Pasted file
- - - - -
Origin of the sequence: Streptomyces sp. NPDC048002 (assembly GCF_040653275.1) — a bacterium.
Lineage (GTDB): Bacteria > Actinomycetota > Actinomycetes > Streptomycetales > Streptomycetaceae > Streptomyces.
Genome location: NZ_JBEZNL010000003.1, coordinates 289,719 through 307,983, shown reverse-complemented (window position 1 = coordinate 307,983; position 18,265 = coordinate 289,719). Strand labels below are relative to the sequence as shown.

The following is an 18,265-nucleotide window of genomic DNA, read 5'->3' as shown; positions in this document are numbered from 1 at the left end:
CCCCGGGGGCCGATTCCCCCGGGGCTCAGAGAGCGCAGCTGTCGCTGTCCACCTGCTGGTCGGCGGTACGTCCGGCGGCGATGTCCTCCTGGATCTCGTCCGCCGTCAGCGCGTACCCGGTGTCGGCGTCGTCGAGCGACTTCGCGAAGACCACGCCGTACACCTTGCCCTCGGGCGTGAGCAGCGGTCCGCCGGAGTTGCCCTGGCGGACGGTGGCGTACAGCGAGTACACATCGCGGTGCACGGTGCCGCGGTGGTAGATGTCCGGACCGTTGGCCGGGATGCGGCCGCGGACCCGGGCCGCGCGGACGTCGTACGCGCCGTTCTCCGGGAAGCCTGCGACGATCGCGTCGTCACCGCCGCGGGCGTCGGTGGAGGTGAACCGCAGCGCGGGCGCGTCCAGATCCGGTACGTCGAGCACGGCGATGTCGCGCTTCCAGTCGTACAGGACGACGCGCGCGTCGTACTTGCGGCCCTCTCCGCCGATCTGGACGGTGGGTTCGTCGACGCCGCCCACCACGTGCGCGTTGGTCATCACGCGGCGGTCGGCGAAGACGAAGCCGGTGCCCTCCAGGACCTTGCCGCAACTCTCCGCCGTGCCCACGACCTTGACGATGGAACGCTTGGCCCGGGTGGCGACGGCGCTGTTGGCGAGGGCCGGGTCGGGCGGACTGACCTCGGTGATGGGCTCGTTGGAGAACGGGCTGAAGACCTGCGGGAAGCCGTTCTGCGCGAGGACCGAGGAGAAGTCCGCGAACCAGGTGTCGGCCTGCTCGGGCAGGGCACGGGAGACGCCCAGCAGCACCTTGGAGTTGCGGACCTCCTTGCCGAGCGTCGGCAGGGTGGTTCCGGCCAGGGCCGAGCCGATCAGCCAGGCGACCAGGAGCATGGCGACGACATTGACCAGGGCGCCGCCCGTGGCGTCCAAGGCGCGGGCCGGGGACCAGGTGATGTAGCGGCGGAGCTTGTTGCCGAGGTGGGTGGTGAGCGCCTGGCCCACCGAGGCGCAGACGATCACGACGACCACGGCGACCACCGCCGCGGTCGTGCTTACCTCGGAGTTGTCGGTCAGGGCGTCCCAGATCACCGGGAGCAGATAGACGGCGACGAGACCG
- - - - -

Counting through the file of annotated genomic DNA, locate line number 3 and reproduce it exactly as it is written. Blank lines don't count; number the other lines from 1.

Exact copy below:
Genome location: NZ_JBEZNL010000003.1, coordinates 289,719 through 307,983, shown reverse-complemented (window position 1 = coordinate 307,983; position 18,265 = coordinate 289,719). Strand labels below are relative to the sequence as shown.